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U.S. stimulus may green up power grid

There's a saying in the energy industry that the cheapest power plant is the one you don't have to build.

Stephen G. Whitley, the man who's in charge of the state's power grid, is taking that a step further. With the state's demand for electricity projected to rise by anywhere between 8 percent and 15 percent over the next 10 years, Whitley is firmly seated on the renewable energy bandwagon and is pushing for significant changes in the way businesses and residents pay for their electricity.

Whitley, who took over as president and chief executive officer of the New York Independent System Operator in July, is a big believer in the power of the free market.

He says wholesale electricity prices would have dropped by 11 percent, even at the peak of the energy price spike last August, if not for the soaring cost of the natural gas and oil that fuels almost 40 percent of upstate's power plants.

And those power plants are much more efficient today, in the hands of private energy producers, than they were under the control of utilities in the pre-deregulation days. The state's power plants now are available more than 94 percent of the time, compared with less than an average of 88 percent from 1992 to 1999. With existing plants available more often, that's the equivalent of adding four mid-sized generating plants to the state's power grid.

But with demand still expected to rise, Whitley says it's important to make even further changes that will encourage consumers to use less electricity and even time some of that use to periods when demand is lower.

A big part of that is through the use of more sophisticated electric metering equipment, which would allow energy providers to adjust rates to changes in demand at different times of the day. That way, consumers who run their dishwashers at night, when the demand for electricity is lower, would pay less for that energy, while easing the strain on the power grid during times of higher use. Likewise, it would cost more to run an air conditioner on the hottest summer afternoons, when electricity use is at its greatest.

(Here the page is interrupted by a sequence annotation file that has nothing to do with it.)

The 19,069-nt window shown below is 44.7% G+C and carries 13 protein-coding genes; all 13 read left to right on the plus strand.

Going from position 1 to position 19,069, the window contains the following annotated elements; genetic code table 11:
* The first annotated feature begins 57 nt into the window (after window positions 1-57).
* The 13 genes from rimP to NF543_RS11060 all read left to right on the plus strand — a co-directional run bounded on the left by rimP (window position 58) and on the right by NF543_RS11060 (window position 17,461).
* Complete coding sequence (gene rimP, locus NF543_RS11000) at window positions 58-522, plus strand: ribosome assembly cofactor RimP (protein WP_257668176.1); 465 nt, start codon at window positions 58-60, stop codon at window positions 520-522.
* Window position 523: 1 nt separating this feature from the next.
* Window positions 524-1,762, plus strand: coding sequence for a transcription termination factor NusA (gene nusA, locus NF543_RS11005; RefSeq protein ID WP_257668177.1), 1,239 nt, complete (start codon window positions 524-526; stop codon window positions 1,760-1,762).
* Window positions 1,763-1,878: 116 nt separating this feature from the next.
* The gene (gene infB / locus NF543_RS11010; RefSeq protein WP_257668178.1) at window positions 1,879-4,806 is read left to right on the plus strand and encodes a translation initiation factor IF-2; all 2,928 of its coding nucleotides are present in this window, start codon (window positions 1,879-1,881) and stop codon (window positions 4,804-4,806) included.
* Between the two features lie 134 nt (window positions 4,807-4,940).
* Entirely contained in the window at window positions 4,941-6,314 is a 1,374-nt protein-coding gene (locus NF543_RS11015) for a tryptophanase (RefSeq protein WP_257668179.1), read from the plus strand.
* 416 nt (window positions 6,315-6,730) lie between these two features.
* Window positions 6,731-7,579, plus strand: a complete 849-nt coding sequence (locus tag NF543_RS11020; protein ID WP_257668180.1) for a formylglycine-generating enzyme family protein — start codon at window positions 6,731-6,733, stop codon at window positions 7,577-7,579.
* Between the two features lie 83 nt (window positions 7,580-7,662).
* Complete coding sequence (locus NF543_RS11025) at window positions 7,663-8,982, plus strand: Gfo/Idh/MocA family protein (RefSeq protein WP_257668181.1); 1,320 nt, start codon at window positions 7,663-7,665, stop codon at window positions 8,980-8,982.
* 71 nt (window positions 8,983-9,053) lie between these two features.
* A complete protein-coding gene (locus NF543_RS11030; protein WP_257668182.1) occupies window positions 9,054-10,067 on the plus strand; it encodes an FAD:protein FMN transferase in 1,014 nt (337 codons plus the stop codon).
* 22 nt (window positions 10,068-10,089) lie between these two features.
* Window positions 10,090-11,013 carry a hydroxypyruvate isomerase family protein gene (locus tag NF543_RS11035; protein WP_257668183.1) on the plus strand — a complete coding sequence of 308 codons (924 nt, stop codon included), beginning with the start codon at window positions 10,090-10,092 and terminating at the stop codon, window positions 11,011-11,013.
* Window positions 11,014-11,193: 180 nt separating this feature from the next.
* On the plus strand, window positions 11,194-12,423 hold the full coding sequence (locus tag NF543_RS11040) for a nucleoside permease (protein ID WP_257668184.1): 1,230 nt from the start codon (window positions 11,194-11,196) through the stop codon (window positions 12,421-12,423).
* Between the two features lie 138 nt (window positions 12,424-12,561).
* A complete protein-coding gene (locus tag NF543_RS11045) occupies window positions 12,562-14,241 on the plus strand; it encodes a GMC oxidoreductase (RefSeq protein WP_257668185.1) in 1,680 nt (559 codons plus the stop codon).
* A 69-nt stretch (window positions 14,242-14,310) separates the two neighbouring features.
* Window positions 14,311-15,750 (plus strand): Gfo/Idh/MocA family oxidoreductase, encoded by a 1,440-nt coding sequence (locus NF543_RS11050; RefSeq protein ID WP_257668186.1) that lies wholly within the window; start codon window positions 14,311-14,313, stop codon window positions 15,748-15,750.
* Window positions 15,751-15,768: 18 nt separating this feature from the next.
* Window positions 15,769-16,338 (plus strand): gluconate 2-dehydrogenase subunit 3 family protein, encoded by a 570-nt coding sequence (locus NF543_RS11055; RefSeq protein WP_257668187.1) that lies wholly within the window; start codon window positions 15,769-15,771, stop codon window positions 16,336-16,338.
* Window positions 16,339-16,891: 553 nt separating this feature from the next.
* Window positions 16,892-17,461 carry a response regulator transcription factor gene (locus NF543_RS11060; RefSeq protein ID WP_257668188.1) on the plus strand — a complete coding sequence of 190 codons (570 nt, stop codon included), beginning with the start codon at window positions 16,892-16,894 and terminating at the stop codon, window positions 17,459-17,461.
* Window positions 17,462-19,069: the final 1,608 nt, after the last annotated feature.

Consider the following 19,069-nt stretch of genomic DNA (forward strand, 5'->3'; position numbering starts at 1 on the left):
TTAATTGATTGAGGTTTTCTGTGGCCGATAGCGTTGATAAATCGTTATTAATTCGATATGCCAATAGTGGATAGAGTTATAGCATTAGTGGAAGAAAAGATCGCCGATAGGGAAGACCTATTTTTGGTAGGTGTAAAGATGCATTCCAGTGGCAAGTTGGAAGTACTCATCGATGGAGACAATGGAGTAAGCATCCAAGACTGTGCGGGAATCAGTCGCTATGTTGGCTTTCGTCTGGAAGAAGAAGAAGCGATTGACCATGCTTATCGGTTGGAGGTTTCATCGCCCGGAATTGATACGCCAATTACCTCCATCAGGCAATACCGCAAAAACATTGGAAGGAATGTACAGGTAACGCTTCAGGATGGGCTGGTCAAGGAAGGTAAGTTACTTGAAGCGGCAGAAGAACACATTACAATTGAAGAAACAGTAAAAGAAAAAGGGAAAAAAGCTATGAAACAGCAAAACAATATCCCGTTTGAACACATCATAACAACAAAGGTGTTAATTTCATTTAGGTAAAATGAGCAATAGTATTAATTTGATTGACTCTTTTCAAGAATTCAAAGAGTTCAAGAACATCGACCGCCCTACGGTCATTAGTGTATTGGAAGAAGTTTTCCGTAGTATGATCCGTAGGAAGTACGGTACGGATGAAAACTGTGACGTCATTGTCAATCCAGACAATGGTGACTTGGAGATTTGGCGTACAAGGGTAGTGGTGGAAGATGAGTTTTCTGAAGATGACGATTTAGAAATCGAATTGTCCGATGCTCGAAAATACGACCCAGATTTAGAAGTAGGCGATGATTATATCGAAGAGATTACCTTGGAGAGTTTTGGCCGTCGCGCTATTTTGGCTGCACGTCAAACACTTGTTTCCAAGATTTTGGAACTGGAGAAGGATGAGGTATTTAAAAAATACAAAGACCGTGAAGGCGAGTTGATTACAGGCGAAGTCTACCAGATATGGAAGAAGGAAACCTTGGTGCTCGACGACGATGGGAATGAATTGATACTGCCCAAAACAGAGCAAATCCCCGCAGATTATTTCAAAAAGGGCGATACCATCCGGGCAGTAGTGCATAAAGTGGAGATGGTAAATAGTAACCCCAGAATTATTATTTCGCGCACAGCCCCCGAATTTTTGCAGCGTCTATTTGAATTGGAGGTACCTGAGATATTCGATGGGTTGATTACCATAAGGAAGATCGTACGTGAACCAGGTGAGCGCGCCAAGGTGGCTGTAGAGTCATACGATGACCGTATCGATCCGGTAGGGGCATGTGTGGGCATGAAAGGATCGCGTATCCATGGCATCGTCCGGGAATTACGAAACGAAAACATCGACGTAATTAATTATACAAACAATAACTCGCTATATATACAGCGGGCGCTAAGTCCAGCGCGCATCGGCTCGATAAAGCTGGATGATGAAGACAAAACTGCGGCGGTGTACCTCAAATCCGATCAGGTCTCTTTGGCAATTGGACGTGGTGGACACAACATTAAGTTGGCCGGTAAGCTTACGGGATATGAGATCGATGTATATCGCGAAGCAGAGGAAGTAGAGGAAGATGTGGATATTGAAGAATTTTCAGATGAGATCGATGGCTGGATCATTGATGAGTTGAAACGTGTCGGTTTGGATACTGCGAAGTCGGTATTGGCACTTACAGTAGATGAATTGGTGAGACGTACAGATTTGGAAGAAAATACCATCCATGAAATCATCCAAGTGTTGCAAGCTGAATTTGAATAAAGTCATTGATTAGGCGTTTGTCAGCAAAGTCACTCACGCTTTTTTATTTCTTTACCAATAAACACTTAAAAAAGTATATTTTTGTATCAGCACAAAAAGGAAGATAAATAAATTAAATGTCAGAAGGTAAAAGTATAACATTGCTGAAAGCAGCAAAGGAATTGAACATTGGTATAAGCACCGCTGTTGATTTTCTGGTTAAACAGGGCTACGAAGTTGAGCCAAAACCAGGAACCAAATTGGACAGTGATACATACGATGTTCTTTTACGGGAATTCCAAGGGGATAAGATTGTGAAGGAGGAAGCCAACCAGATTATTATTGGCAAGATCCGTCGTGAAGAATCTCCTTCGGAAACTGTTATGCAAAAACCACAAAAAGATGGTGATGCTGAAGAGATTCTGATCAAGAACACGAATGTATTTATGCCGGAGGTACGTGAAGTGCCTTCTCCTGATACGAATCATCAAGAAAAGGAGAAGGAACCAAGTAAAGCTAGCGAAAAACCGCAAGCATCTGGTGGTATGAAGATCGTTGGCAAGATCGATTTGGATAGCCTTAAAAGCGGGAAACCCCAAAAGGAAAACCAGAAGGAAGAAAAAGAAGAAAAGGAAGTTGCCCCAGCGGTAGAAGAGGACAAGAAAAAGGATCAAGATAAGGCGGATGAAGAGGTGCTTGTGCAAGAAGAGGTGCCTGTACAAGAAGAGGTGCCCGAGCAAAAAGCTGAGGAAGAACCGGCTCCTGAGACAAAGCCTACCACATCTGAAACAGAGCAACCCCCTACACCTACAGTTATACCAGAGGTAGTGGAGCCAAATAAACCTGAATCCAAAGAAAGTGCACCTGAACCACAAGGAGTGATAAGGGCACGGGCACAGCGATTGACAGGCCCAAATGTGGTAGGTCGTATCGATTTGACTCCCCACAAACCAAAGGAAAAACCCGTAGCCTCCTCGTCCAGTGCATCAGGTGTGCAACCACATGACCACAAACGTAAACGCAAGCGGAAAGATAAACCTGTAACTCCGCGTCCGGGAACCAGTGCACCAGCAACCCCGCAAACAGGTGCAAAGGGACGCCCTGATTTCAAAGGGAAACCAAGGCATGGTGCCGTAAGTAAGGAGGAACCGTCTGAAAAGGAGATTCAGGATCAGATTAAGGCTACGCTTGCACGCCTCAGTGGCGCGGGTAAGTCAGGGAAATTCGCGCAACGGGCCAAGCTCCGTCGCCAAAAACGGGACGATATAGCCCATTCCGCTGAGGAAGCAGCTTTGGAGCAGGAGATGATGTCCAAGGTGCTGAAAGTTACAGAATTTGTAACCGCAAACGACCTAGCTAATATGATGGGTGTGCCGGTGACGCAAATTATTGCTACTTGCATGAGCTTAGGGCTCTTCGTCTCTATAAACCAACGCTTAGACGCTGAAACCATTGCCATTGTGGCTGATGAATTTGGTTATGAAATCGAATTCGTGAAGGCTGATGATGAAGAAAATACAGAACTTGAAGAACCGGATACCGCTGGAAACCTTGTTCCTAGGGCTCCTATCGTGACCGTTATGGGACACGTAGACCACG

To do that on a widespread basis would take a huge investment, but the notion has backing in the White House, where President Obama has called for the installation of 40 million so-called "smart meters." His stimulus plan devotes $4.5 billion to upgrade electric meters and building 3,000 miles of transmission lines, but that's just a fraction of an upgrade that a 2004 industry study pegged at $165 billion.

Whitley, during a stop in Buffalo last week, says he hopes Obama's stimulus plan also will ease the financing crunch facing renewable energy projects. Those projects also aren't nearly as viable financially now that oil prices have dropped to around $40 a barrel and natural gas is under $5 per 1,000 cubic feet.

"Now is the time to get ahead of the curve," Whitley said, predicting that the supply crunch will return, and energy prices will jump once again, when the economy rebounds. That's why he backs Gov. David A. Paterson's goal of 30 percent of New York's power from renewable sources by 2015, while also reducing energy demand by 15 percent during that time.

Roughly doubling the state's current wind power capacity will save about $300 million a year, Whitley says. Every 5 percent reduction in electricity use saves about $900 million.

Further savings could come from upgrading the state's aging transmission lines. Spending about $80 million to install new equipment could increase capacity and save about $60 million a year, Whitley says.

"The benefits of that are enormous," Whitley says. "The environmental benefits are enormous."


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